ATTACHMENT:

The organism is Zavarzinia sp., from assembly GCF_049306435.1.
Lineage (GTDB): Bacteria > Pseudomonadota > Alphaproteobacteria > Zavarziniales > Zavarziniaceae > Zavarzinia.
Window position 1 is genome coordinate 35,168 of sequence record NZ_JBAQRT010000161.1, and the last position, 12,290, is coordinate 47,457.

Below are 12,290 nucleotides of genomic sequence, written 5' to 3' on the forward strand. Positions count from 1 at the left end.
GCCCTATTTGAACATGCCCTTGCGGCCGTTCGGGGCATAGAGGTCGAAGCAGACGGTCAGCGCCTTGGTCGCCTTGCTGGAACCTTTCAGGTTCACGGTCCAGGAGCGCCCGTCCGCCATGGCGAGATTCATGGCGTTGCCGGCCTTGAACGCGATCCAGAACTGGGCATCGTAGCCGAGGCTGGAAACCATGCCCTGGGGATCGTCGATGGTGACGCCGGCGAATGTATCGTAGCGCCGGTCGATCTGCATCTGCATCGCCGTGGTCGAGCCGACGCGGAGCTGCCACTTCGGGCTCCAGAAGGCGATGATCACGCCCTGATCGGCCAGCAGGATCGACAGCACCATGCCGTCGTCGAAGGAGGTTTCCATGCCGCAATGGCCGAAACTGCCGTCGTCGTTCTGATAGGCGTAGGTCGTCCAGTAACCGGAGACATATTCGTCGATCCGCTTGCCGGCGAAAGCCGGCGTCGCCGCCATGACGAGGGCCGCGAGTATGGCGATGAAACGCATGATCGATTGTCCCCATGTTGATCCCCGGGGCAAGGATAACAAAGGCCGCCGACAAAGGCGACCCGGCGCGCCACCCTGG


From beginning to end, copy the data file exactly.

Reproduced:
The organism is Zavarzinia sp., from assembly GCF_049306435.1.
Lineage (GTDB): Bacteria > Pseudomonadota > Alphaproteobacteria > Zavarziniales > Zavarziniaceae > Zavarzinia.
Window position 1 is genome coordinate 35,168 of sequence record NZ_JBAQRT010000161.1, and the last position, 12,290, is coordinate 47,457.

Below are 12,290 nucleotides of genomic sequence, written 5' to 3' on the forward strand. Positions count from 1 at the left end.
GCCCTATTTGAACATGCCCTTGCGGCCGTTCGGGGCATAGAGGTCGAAGCAGACGGTCAGCGCCTTGGTCGCCTTGCTGGAACCTTTCAGGTTCACGGTCCAGGAGCGCCCGTCCGCCATGGCGAGATTCATGGCGTTGCCGGCCTTGAACGCGATCCAGAACTGGGCATCGTAGCCGAGGCTGGAAACCATGCCCTGGGGATCGTCGATGGTGACGCCGGCGAATGTATCGTAGCGCCGGTCGATCTGCATCTGCATCGCCGTGGTCGAGCCGACGCGGAGCTGCCACTTCGGGCTCCAGAAGGCGATGATCACGCCCTGATCGGCCAGCAGGATCGACAGCACCATGCCGTCGTCGAAGGAGGTTTCCATGCCGCAATGGCCGAAACTGCCGTCGTCGTTCTGATAGGCGTAGGTCGTCCAGTAACCGGAGACATATTCGTCGATCCGCTTGCCGGCGAAAGCCGGCGTCGCCGCCATGACGAGGGCCGCGAGTATGGCGATGAAACGCATGATCGATTGTCCCCATGTTGATCCCCGGGGCAAGGATAACAAAGGCCGCCGACAAAGGCGACCCGGCGCGCCACCCTGG